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The American Dream and The Sandbox

Edward Albee's dark comedies about the stultifying American family still have their rewards after nearly 50 years.

Judith Ivey, Harmon Walsh and George Bartenieff
in The American Dream
(© Gabe Evans)
Watching Edward Albee's dark comedies The American Dream and The Sandbox, now at the Cherry Lane Theatre, can't be the same today as coming up against them when they were written almost 50 years ago. Since they first jolted audiences into sitting up and taking notice, they've influenced too many subsequent plays, just as they were influenced by the Absurdist playwrights preceding them in the late 40's and 50's. But though they've lost a sizable chunk of their shock value, these one-acts still offer their own rewards especially as directed by the hardly mellower octogenarian playwright himself -- at the same theatre where The American Dream fist bowed.

That they now possess a patina of nostalgia is less significant than the importance they take on as introducing Albee's abiding theme: the stultifying American family. In The American Dream, Mommy (Judith Ivey) conducts a mostly one-sided conversation with Daddy (George Bartenieff) on Neil Patel's ironically patriotic red-white-and-blue set until crotchety, plain-speaking Grandma (Lois Markle) joins them. Almost instantly, they're interrupted by Mrs. Barker (Kathleen Butler), who may be the woman who 20 years before arranged their adoption of a son. That supposedly dead boy could be their last visitor, a strapping lad identified only as Young Man (Harmon Walsh).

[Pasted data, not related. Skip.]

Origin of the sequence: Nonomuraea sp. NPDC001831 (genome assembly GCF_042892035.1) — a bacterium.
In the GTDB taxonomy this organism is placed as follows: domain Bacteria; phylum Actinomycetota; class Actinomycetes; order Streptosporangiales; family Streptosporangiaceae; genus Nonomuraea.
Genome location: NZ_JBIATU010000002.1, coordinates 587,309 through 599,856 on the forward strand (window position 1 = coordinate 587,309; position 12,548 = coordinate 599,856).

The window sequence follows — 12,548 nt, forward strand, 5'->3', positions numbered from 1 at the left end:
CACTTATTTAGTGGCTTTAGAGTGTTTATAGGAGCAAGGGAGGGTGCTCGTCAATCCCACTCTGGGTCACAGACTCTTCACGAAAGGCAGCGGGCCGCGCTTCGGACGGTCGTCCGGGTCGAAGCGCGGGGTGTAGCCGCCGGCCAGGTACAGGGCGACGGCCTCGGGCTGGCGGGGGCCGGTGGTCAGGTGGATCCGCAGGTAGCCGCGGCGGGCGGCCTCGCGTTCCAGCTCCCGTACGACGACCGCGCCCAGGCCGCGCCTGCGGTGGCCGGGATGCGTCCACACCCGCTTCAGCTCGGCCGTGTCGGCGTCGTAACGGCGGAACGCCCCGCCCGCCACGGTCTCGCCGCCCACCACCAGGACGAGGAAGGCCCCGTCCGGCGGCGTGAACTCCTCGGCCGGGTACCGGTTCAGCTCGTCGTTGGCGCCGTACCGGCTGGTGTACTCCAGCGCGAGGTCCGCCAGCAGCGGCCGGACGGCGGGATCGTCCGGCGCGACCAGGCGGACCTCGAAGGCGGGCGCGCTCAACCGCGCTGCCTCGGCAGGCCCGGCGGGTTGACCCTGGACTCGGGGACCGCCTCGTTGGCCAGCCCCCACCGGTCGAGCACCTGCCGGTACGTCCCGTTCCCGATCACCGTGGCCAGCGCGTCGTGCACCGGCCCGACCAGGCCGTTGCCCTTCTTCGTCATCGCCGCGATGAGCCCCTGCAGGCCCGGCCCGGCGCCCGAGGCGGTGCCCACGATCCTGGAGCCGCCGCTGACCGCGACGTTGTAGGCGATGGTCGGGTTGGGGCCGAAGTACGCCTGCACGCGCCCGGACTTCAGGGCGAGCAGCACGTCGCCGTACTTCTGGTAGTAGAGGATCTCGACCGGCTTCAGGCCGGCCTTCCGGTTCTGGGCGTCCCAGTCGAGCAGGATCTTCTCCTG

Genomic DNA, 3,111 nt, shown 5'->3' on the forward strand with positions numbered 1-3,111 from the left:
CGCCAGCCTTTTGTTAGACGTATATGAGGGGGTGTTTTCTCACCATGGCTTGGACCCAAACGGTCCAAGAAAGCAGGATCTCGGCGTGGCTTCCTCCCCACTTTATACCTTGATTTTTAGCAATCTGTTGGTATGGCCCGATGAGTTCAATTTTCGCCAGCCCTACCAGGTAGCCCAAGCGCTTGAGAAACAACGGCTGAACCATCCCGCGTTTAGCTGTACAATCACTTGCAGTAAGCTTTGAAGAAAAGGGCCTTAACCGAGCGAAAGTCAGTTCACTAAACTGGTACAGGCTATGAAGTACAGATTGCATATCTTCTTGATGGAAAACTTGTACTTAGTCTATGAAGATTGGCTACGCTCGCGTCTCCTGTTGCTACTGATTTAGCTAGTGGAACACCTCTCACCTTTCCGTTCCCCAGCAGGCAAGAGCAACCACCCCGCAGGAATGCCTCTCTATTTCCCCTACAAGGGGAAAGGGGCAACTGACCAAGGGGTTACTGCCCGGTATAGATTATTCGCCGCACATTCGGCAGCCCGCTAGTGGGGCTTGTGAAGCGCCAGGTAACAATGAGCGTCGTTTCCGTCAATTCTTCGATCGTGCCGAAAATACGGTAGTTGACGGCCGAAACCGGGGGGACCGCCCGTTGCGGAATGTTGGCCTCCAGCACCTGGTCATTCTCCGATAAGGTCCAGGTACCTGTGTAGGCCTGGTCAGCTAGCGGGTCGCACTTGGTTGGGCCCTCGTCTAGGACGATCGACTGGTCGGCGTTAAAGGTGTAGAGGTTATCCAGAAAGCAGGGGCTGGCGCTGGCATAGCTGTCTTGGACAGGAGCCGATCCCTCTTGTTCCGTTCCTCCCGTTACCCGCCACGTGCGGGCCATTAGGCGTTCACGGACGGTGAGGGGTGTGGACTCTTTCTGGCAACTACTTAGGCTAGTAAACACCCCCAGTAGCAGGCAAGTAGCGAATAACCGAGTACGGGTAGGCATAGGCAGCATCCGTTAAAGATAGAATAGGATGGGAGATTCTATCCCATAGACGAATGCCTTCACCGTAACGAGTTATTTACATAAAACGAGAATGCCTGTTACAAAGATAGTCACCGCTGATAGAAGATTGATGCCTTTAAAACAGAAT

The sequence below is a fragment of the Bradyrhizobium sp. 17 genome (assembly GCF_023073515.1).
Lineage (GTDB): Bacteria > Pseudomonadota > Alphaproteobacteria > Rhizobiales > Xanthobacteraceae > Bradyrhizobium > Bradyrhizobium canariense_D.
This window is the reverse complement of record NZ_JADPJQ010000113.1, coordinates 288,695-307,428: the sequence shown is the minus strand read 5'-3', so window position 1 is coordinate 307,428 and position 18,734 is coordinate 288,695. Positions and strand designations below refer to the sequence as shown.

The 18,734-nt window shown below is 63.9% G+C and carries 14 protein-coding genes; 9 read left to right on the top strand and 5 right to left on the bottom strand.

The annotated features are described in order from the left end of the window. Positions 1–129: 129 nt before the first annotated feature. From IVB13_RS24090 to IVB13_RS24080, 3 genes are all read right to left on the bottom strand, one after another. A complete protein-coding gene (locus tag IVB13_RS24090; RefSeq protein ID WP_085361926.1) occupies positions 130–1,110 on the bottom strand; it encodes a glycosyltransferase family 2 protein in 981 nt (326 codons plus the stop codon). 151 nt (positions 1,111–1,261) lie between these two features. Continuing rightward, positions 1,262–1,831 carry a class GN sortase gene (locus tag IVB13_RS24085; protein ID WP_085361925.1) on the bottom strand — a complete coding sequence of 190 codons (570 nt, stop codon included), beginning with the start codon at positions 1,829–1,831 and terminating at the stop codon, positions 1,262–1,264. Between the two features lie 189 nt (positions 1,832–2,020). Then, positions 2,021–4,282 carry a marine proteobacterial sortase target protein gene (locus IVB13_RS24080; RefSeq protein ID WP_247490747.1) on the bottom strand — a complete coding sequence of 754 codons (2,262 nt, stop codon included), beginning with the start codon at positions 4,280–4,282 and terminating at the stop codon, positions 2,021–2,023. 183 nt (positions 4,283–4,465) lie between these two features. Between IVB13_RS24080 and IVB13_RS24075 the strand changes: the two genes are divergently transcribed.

In the 1959 Sandbox -- written prior to 1960's American Dream but now serving as its inevitable coda -- Mommy and Daddy have changed out of Carrie Robbins' red-white-and-blue duds into mourning-black for an outing on the beach. They've brought Grandma along in order to deposit her in the sandbox of the title where they hope she'll know enough to expire. Before that event occurs, however, the trio engage with a cellist (Daniel Shevlin) sawing away in the background as well as with another buff Young Man (Jesse Williams), who spends his on-stage tenure raising and lowering his muscular arms -- and who turns out to be more than he initially seemed.

Through both plays, Mommy and Daddy are, to say the least, unsympathetic. While Bartenieff's Daddy often passes the ticking minutes banging his fists on his thighs, Mommy chatters away scornfully. "People think they can get away with anything these days and of course they can," Mommy says and then blithely adds to the all-encompassing put-downs, "I went to buy a new hat yesterday." It's one of the non sequiturs Albee includes to lampoon her superficial mind. Her contrary nature, however, doesn't stop her from giving the glad-eye to the Young Man present as she had to the previous Young Man.

By now, Albee knows his early plays so well that he's up to directing them efficiently, even if he's not inclined to notice The American Dream is overwritten -- and always has been -- while the opposite is true of The Sandbox. If memory serves, this production has the same unpolished look as the original that was a circa-1960 combination of limited budgets and a desire to eschew the slickness of traditional (read "uptown") theater.

As for the cast, Ivey confers the right misguided authority on Mommy, and Bartenieff keeps Daddy appropriately minimal. Lois Markle (a late replacement for the indisposed Myra Carter), Kathleen Butler, and the three men land at various spots on the acting spectrum. Nonetheless, the whole affair connects.

Still, the major impression with which an Albee fan will leave is how solidly in place Albee's need was to work out his psychological knots as an adopted child -- and how strong that compulsion has remained for almost 50 years. It now seems almost an after-thought that he's made theatergoers everywhere the lucky beneficiaries of his obsessive search for psychic balm.


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